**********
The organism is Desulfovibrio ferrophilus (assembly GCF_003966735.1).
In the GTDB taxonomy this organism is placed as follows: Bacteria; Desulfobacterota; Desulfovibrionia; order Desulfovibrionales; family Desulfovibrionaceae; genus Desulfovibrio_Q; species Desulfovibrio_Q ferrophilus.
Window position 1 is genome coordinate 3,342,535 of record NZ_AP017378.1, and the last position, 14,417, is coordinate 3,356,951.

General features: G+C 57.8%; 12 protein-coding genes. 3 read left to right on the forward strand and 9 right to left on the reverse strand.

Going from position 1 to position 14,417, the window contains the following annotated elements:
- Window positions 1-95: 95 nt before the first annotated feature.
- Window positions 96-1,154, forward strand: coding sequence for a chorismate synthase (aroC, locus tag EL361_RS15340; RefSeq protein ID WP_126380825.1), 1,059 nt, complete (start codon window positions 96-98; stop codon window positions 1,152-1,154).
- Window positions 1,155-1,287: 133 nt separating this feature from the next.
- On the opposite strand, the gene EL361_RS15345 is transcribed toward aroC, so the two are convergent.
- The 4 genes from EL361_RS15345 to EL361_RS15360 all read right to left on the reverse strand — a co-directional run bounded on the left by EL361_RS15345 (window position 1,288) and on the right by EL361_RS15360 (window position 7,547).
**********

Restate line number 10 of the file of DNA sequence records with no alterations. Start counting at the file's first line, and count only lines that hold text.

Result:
- The 4 genes from EL361_RS15345 to EL361_RS15360 all read right to left on the reverse strand — a co-directional run bounded on the left by EL361_RS15345 (window position 1,288) and on the right by EL361_RS15360 (window position 7,547).